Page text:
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Baltimore Prepares Fallout Shelter

November 15, 2001

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BALTIMORE (AP) _ A poster on the wall of the underground bunker reads: ``Are you ready for the next disaster? Civil Defense for you, your family and America.″

What’s old is becoming new again as Baltimore rapidly modernizes a relic of the Cold War days _ a fallout shelter 5 miles north of downtown that will serve as the city government’s emergency operations center. Other cities are doing the same in the wake of the Sept. 11 attacks and the threat of bioterrorism.

``During a potential attack, we need a center of command with redundant modes of communication and a secure flow of information,″ Baltimore Mayor Martin O’Malley said. ``The bunker is a perfect fit.″

The fallout shelters, built under federal guidance during the Cold War, became the responsibility of state and local officials when the Federal Emergency Management Agency was formed in 1979 with an eye toward natural disasters.

A FEMA spokesman said the agency does not know how many cities are converting old fallout shelters, but many may be reviewing their plans after considering New York’s experience. Its emergency control center, located on 23rd floor of 7 World Trade Center, was destroyed on Sept. 11.

``There are a bunch of bunkers that are just there, many of which can be resurrected,″ said Milton Copulos, president of the National Defense Council Foundation, an Alexandria, Va.-based think tank. ``I know an awful lot of (cities) are looking at what they have in place and looking at what the next level of preparedness needs to be.″

Several cities and states already have subterranean centers.

Los Angeles’ Emergency Operations Center is located four floors underground. New York’s State Emergency Management Office operates from a bunker below state police headquarters in Albany.

If there were a disaster in Iowa, state agencies would operate out of the STARC (State Area Command) Armory at Camp Dodge in Johnston, an underground bunker with a high-tech communications system and reinforced concrete walls a foot thick.

Massachusetts is giving consideration to modernizing its Emergency Operations Center in Framingham, an underground bunker commissioned by President Kennedy.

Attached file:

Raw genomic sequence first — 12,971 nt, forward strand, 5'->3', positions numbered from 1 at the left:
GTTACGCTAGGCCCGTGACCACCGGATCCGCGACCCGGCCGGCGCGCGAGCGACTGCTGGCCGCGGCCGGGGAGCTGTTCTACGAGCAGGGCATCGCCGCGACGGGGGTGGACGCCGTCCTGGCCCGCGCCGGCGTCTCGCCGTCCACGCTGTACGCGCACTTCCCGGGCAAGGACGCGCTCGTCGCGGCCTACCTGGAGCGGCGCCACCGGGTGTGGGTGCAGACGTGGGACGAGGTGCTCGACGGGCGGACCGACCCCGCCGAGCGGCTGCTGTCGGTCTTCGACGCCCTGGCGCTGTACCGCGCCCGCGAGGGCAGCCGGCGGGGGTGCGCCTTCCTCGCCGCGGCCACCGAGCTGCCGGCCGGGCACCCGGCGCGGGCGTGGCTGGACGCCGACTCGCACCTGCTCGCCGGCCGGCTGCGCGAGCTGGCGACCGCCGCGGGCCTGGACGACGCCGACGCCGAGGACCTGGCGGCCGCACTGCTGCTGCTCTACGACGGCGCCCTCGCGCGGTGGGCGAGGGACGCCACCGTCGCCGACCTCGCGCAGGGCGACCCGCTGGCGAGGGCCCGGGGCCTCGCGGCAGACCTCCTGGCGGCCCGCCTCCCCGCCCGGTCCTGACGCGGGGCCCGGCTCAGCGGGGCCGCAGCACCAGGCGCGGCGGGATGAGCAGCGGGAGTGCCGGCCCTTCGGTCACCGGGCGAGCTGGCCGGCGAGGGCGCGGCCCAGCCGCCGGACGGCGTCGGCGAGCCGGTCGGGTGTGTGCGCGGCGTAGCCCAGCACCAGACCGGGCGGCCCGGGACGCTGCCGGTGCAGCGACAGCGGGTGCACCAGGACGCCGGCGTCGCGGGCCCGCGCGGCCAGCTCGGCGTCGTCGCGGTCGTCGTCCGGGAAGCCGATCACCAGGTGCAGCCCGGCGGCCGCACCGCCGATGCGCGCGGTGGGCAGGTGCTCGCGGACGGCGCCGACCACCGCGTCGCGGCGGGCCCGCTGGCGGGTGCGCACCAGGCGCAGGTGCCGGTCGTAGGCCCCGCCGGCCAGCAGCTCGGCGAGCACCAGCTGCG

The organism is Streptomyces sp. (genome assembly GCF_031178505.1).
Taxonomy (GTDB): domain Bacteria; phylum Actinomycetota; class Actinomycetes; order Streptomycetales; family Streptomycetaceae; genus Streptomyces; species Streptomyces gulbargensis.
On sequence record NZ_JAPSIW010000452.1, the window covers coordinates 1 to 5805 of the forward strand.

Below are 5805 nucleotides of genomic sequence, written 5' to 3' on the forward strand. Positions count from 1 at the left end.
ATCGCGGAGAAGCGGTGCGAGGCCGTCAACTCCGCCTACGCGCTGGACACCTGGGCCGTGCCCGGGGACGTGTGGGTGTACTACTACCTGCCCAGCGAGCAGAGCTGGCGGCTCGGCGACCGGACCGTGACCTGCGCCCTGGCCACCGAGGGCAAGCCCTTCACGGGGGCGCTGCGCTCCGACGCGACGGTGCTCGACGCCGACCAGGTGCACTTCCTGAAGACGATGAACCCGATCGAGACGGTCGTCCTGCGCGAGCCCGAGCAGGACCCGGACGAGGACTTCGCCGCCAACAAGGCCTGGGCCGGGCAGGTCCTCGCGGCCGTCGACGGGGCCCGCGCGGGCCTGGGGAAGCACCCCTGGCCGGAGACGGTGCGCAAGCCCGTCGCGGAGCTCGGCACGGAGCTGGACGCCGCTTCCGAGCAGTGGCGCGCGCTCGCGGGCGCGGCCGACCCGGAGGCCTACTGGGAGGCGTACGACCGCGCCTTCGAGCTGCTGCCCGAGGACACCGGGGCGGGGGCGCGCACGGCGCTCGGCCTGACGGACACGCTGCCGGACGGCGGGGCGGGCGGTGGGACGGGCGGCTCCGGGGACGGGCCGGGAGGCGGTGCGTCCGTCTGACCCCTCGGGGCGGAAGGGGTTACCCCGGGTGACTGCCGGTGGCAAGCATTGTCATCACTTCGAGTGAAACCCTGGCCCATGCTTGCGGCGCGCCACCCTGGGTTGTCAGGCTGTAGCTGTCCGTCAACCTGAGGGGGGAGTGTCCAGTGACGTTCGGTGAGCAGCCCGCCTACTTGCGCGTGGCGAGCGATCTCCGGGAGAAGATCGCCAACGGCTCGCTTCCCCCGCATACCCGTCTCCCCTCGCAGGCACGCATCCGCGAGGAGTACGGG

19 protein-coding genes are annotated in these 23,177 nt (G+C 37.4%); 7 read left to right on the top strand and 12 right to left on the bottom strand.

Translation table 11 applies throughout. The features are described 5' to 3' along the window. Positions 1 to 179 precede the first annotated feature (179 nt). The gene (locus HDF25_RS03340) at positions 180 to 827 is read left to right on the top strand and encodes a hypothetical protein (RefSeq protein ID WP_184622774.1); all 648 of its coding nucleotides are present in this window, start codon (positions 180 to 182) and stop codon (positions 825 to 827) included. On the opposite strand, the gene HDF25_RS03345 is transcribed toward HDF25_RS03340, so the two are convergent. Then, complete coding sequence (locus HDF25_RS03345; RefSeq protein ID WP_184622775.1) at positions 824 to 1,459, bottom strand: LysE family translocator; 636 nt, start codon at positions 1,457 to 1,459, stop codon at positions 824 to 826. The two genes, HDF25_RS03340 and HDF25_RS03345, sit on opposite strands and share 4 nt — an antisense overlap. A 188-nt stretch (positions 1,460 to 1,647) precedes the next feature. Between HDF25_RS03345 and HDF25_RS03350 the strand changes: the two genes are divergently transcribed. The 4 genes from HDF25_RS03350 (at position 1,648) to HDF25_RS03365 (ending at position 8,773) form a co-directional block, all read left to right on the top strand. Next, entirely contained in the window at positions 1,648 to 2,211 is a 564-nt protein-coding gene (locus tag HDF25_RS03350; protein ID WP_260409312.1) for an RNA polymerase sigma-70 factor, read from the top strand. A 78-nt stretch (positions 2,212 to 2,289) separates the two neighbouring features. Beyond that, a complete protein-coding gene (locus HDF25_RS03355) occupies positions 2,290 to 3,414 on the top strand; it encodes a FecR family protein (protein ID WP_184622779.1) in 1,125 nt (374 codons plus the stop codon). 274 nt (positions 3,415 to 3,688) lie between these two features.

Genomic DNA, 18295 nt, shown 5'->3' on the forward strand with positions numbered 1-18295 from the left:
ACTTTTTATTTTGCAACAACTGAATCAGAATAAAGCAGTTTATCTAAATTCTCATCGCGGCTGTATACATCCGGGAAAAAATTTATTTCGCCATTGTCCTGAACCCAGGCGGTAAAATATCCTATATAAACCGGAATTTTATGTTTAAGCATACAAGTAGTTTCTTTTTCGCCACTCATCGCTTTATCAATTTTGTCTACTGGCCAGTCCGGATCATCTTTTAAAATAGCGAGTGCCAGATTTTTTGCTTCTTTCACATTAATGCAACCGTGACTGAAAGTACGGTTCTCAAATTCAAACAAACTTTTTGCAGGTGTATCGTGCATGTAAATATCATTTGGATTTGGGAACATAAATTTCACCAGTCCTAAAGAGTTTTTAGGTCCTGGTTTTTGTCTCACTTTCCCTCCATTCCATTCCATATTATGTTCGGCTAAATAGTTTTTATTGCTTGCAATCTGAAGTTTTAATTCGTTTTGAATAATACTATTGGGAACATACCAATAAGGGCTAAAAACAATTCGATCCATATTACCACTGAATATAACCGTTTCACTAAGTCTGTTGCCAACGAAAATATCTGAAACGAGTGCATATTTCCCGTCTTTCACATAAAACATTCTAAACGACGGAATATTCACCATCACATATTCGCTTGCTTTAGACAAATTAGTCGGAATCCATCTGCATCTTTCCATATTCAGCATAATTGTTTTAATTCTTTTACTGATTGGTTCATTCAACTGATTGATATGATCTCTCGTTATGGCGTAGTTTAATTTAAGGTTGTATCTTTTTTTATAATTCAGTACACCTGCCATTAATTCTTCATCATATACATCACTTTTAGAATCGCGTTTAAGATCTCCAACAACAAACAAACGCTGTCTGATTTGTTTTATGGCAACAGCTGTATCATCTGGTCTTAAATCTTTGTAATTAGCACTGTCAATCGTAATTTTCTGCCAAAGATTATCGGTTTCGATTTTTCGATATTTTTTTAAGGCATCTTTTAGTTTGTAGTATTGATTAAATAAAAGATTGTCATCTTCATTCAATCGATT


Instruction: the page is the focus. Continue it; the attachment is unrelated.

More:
Renovating the nuclear-bomb-proof shelter will cost Baltimore about $400,000, part of $17.6 million in security enhancements ordered since Sept. 11 that are stretching out an already strained city budget.

The underground bunker, located beneath a fire station, was first built in 1952 as a Civil Defense Control Center. The 22-inch thick concrete walls were intended to withstand the blast from a nuclear explosion.

With food reserves and an air recirculating system, those inside could survive for two weeks.

William C. Codd II, a former city emergency management director, said the only time he recalls the center being used was during the 1968 riots that followed the assassination of Martin Luther King, Jr.

Fourteen new fiber optic telephone lines and three computers have since been added. Antennas were erected on the roof so that pagers and cell phones will work underground.

There’s now room for about 50 people in the shelter _ with 18 able to sit at small cubicles facing each other in the main room, which is equipped with city maps stretching from the floor to the ceiling.

The nonperishable food stash has to be restocked and there’s no room for those inside to sleep, save a few old canvas cots, said Richard McKoy, the city’s Director of Emergency Management.

``They’d have to find a spot where they can,″ Codd said. ``But it’s a lot better being in here than being out there.″

___

On the Net:

Federal Emergency Management Agency: http://www.fema.gov/

National Defense Council Foundation: http://www.ndcf.org/

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